\( \large \dfrac{2}{x}\) Hint: Only an integer if x = -2, -1, 1, or 2. | |

\( \large-x\) Hint: -1 times any integer is still an integer. | |

\(\large\sqrt{x}\) Hint: Usually not an integer, e.g. \( \sqrt{2} \approx 1.414 \). |

Question 22 |

#### A solution requires 4 ml of saline for every 7 ml of medicine. How much saline would be required for 50 ml of medicine?

\( \large 28 \dfrac{4}{7}\) ml Hint: 49 ml of medicine requires 28 ml of saline. The extra ml of saline requires 4 ml saline/ 7 ml medicine = 4/7 ml saline per 1 ml medicine. | |

\( \large 28 \dfrac{1}{4}\) ml Hint: 49 ml of medicine requires 28 ml of saline. How much saline does the extra ml require? | |

\( \large 28 \dfrac{1}{7}\) ml Hint: 49 ml of medicine requires 28 ml of saline. How much saline does the extra ml require? | |

\( \large 87.5\) ml Hint: 49 ml of medicine requires 28 ml of saline. How much saline does the extra ml require? |

Question 23 |

#### The prime factorization of n can be written as n=pqr, where p, q, and r are distinct prime numbers. How many factors does n have, including 1 and itself?

\( \large3\) Hint: 1, p, q, r, and pqr are already 5, so this isn't enough. You might try plugging in p=2, q=3, and r=5 to help with this problem. | |

\( \large5\) Hint: Don't forget pq, etc. You might try plugging in p=2, q=3, and r=5 to help with this problem. | |

\( \large6\) Hint: You might try plugging in p=2, q=3, and r=5 to help with this problem. | |

\( \large8\) Hint: 1, p, q, r, pq, pr, qr, pqr. |

Question 24 |

#### Which of the numbers below is a fraction equivalent to \( 0.\bar{6}\)?

\( \large \dfrac{4}{6}\) Hint: \( 0.\bar{6}=\dfrac{2}{3}=\dfrac{4}{6}\) | |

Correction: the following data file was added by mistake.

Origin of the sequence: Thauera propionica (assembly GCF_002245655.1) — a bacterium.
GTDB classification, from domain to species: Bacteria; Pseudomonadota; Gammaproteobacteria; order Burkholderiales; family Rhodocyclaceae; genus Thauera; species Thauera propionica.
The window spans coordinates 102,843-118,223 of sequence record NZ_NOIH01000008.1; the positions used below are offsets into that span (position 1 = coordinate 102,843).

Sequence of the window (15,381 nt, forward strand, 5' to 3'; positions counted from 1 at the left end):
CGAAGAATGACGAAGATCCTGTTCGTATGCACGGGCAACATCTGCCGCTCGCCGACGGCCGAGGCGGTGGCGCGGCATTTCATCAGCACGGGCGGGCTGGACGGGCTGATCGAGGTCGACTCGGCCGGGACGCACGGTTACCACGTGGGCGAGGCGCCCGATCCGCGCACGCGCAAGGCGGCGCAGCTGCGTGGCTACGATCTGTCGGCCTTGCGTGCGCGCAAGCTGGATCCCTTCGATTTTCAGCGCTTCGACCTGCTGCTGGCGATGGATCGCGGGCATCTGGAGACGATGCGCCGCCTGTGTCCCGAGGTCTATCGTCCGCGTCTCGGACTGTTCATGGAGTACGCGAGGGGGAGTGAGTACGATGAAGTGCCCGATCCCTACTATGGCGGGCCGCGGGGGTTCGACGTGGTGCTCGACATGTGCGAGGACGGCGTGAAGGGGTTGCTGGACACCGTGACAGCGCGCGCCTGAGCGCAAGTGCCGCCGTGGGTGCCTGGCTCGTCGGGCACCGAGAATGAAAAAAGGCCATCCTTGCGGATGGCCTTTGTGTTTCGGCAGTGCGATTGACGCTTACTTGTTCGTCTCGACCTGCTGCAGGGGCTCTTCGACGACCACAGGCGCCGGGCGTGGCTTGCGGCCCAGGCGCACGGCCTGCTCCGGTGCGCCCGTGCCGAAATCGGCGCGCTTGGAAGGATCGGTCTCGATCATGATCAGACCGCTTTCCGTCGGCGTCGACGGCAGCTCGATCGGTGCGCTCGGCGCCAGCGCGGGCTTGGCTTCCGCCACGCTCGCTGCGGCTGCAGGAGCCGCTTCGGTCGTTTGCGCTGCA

\( \large \dfrac{3}{5}\) Hint: This is equal to 0.6, without the repeating decimal. Answer is equivalent to choice c, which is another way to tell that it's wrong. | |

\( \large \dfrac{6}{10}\) Hint: This is equal to 0.6, without the repeating decimal. Answer is equivalent to choice b, which is another way to tell that it's wrong. | |

\( \large \dfrac{1}{6}\) Hint: This is less than a half, and \( 0.\bar{6}\) is greater than a half. |

Question 25 |

#### Here is a student's work on several multiplication problems:

#### For which of the following problems is this student most likely to get the correct solution, even though he is using an incorrect algorithm?

## 58 x 22Hint: This problem involves regrouping, which the student does not do correctly. | |

## 16 x 24Hint: This problem involves regrouping, which the student does not do correctly. | |

## 31 x 23Hint: There is no regrouping with this problem. | |

## 141 x 32Hint: This problem involves regrouping, which the student does not do correctly. |

Question 26 |

#### On a map the distance from Boston to Detroit is 6 cm, and these two cities are 702 miles away from each other. Assuming the scale of the map is the same throughout, which answer below is closest to the distance between Boston and San Francisco on the map, given that they are 2,708 miles away from each other?

## 21 cmHint: How many miles would correspond to 24 cm on the map? Try adjusting from there. | |

## 22 cmHint: How many miles would correspond to 24 cm on the map? Try adjusting from there. | |

## 23 cmHint: One way to solve this without a calculator is to note that 4 groups of 6 cm is 2808 miles, which is 100 miles too much. Then 100 miles would be about 1/7 th of 6 cm, or about 1 cm less than 24 cm. | |